‘Today, facts win, truth wins, justice wins’, says Ressa over court victory

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Nobel laureate and Rappler Holdings Corporation president Maria Ressa
Nobel laureate and Rappler Holdings Corporation president Maria Ressa arrives at the Court of Tax Appeals in Quezon City yesterday for the promulgation of four tax cases vs RHC. Image: Jire Carreon/Rappler

By Lian Buan in Manila

The Philippines’ Court of Tax Appeals has acquitted Nobel laureate Maria Ressa and Rappler Holdings Corporation (RHC) of four charges of tax evasion that were filed in 2018 by the previous Duterte government.

The CTA 1st Division decided yesterday to acquit Ressa and RHC, Rappler’s holding company, in the Duterte government’s charge that it evaded tax payments when it raised capital through its partnership with foreign investors North Base Media (NBM) and Omidyar Network (ON).

This involved the issuance to the two entities of Philippine Depositary Receipts or PDRs, financial instruments commonly used even among media companies like ABS-CBN and GMA Network.

In an 80-page decision, the court ordered the acquittal of Ressa and RHC for “failure of the prosecution to prove their guilt beyond reasonable doubt’.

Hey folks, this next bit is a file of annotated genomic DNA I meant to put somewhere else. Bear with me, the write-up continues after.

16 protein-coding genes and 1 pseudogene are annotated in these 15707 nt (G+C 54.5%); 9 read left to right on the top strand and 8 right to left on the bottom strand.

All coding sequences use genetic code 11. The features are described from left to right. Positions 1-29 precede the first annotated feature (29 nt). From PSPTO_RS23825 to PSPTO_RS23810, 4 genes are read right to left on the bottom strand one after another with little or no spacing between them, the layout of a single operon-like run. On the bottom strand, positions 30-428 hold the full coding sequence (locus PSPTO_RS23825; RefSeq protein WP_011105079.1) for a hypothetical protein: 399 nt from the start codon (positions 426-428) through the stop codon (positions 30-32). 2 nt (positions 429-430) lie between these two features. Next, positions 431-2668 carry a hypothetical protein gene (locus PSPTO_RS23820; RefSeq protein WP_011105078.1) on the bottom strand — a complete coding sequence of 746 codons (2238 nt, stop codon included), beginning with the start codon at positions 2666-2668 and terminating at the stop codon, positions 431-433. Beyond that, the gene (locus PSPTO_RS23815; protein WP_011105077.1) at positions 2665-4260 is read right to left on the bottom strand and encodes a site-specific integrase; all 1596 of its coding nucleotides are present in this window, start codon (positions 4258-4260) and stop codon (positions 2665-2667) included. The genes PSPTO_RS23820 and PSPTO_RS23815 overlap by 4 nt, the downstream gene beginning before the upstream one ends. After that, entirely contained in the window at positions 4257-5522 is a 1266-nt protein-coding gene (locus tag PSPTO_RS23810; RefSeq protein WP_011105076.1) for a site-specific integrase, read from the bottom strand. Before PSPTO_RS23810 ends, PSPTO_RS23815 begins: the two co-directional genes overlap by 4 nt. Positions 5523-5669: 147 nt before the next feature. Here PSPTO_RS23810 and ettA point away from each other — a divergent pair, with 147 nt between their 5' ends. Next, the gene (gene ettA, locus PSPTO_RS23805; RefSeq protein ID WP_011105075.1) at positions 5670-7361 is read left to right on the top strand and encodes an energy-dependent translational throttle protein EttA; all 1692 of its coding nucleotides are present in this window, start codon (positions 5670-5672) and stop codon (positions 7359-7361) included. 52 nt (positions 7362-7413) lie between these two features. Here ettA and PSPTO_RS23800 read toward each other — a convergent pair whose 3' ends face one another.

The decision was signed by Associate Justices Catherine Manahan, Jean Marie Bacorro-Villena, and Marian Ivy Reyes-Fajardo. Presiding Justice Roman del Rosario inhibited from the proceedings but certified the decision.

The victory ends more than four years of trial of a case filed in March 2018, two months after the Philippines’ Securities and Exchange Commission issued a closure order against Rappler on the basis of the Duterte government’s charge that it broke the law by being foreign-owned.

Rappler is a 100 percent Filipino company, a point asserted by the company in its appeal of the SEC order at the Court of Appeals (CA).

An emotional Ressa said after the verdict: “Today, facts win, truth wins, justice wins,” calling for freedom of detained former senator Leila de Lima and jailed journalists like Frenchie Mae Cumpio.

De Lima will begin her seventh year in prison in February, while Cumpio will begin her fourth year also in February.


Rappler CEO Maria Ressa talks to the media.                                        Video: Rappler

The CTA voted 3-0 to decide the “non-taxability of the issuance of PDRs to North Base Media and Omidyar Network.” The court added, “No gain or income was realised by accused in the subject transactions.

“Since accused is not required to pay the income tax and VAT on the PDR transactions for the taxable year 2015, the elements of Sections 254 and 255 of the 1977 NIRC as amended, are rendered nugatory and without legal support. The plaintiff therefore failed to prove the guilt of accused beyond reasonable doubt,” said the CTA decision.

The CTA also said, “There is nothing in the wordings of the PDR instruments and the PDR subscription agreements that would show the foreign entities NBM and ON will become owners of the shares of stock of Rappler.”

Ressa’s lawyer Francis Lim, the former president of the Philippine Stock Exchange, said that if PDRs were declared to be taxable income just to convict Ressa and Rappler, every business seeking to raise capital would be affected.